Tag Archives: international terrorism

Pakistan | Pakistani trade unions oppose sectarian violence

All Pakistan Trade Union Federation is holding a National Conference “Against war, exploitation & precarious labor”.

Organizers say in their appeal: ‘We are holding this conference in very critical situation because of terrorism. Terrorism is not only an issue in Pakistan it is spreading widely in all over the world. In three months 4 suicide attacks took place in Balochistan, and in Peshawar, these attacks are increasing in which thousands of thousands, people, women and children lost their lives. Our children in school and colleges are not safe, even the lives of activists are also not save, because we are struggling for the peace and against extremism.’

UK | Caught in the crossfire: why Western intervention in Syria must end

by Lindsey German

Terrorism is a product above all of Western interventions, argues Lindsey German. Only when they end will there be a chance for peace
The village of Tokkhar, near the northern Syrian town of Manbij, is the latest site of mass killings during an unending war that has gripped Syria for more than five years. The deaths of at least 85 civilians at the hands of US-led airstrikes on 18 and 19 July is a brutal reminder of the intensity of the war currently being waged and the horror experienced by victims caught in its crossfire. For caught in the crossfire the villagers in Tokkhar certainly were: bombed allegedly by mistake because those responsible believed they were targeting Islamic State fighters in the battle for control of Manbij.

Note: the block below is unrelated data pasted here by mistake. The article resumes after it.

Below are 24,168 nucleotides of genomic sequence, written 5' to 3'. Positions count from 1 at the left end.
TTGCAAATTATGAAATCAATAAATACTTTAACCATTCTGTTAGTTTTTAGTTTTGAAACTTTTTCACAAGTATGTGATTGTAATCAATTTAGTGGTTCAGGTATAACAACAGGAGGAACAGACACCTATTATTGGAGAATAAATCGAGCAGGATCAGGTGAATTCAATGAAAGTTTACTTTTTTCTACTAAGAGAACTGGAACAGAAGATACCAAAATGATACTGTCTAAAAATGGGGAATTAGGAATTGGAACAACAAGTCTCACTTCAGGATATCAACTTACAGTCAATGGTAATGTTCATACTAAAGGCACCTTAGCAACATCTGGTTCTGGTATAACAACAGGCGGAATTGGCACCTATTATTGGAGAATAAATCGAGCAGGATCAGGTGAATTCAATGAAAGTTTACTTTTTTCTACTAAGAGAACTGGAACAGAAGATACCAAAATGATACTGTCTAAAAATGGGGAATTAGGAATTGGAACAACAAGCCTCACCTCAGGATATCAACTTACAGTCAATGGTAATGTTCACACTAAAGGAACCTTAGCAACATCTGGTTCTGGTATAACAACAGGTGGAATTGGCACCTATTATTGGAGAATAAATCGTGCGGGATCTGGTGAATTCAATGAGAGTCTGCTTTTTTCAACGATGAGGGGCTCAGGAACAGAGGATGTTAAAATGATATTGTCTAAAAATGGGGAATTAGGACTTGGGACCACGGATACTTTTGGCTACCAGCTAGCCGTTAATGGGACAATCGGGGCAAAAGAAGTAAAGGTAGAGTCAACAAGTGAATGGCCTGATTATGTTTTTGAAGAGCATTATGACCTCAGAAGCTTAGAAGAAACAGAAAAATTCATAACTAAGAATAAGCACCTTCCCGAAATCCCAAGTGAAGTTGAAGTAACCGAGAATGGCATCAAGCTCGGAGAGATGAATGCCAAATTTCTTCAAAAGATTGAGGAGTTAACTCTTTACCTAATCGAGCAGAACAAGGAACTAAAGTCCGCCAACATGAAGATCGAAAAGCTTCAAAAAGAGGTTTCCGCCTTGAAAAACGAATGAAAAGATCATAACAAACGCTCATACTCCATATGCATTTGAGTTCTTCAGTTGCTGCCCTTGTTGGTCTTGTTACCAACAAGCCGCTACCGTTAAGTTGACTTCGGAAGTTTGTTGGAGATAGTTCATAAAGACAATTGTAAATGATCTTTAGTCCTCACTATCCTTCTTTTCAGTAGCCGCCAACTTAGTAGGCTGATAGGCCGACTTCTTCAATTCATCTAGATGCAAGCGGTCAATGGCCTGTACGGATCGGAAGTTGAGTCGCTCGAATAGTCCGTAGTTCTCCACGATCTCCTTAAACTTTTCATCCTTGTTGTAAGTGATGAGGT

The #prayforsyria hashtag, which has been trending for a while on Twitter, expressed widespread horror at the attacks. Many also asked why, so soon after the terrorist attack on Nice, the international response to the loss of life in Syria was so different. While Nice (and before it, the attacks in France, Belgium and Florida) resulted in an outpouring of emotion on social media, the changing of Facebook profiles to identify with the victims and the declarations that we are all with the victims, the sorrow expressed for the victims of US bombs in Syria is muted or in many cases non-existent.